Grounding the reality of the nation in its possession of a unique language also presents a profound problem for those nations who do not possess a single, discrete language of their own. Anglophone Canada, for example, shares the English language with a cultural behemoth to the South (the United States) and a former colonial power across the Atlantic (the UK). There is no such thing as the “Canadian” language, like Polish, Japanese, Catalan, etc., unique and complex in its own right. When we open up the newspaper in the morning, we are faced with the same language that our neighbors use. No piece of English language literature can ever be “Canadian” from a linguistic point of view- its written script is a shared one, for better or worse, with the United States, England, and many other countries. In Anglophone Canada, we have no “Canadian language alphabet,” no written tradition that does not also share the imprint of the colonial masters who came before us and the cultural superpower that lies just to the South of us.

Barring a language of its own, it becomes very difficult for Anglophone Canada to define itself as a sovereign entity with a culture of its own. For that culture is subject to powerful English-language media, cinema, literature, and political discourse from our neighbors to the South and the Atlantic. If Anglophone Canadians had recourse to a local language of their own, one shared by no other people, cultural identification would have a far more accessible point to rally around.  Let us put the matter another way:  the great Japanese language cinema of Akira Kurosawa and Yasujioro Ozu is given a decidedly national mark because of the distinct language it uses. Nobody would mistake a Kurosawa or Ozu film as being part of American cinema, if only because they are speaking Japanese in it. The language spoken in their films marks them as “national” in a way that an Anglophone Canadian film could never be. Anglophone Canada shares a linguistic world with its neighbors to the South and the East, and thus does not have a mark of cultural signification that is based on an irreducibly unique language that it alone possesses.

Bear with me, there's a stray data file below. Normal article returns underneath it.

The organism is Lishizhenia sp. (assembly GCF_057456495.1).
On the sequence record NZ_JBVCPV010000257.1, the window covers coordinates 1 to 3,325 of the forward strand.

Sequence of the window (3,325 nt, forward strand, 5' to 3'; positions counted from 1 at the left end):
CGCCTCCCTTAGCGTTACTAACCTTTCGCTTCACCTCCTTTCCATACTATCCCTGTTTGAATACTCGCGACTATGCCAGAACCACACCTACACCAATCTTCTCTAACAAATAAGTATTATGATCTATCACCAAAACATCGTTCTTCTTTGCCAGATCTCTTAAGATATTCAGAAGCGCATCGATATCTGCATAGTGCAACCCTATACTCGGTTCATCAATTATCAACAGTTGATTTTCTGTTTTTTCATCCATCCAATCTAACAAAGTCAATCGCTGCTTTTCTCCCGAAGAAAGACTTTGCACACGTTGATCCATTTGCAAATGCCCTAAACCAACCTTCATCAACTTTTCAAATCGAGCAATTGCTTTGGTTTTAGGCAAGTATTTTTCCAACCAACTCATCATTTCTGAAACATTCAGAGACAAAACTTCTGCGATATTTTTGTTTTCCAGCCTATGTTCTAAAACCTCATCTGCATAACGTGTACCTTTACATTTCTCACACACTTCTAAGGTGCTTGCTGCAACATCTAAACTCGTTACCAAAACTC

What would a Canadian Alphabet Look Like?
What Would a Uniquely Canadian Language Look Like?

Yet there is an even deeper epistemological problem that nationalist thought must grapple with. For, inevitably, nationalist thinking always brushes up against its own limits. There is always an outside, an Other, a “non-us” that is required by which the “cultural universe” that is the nation defines itself. Canadians are adamant that they are not Americans, despite our shared language and popular culture. To prove this they point to America’s poor social safety net and its constant war mongering. America becomes for Canada a means to inversely project our own values: if America has unregulated free-market capitalism and small government, Canada has a mixed economic model and social democracy. If America starts wars, Canada ends them through peacekeeping. Or so the ideology of Canadian nationalism would have us believe.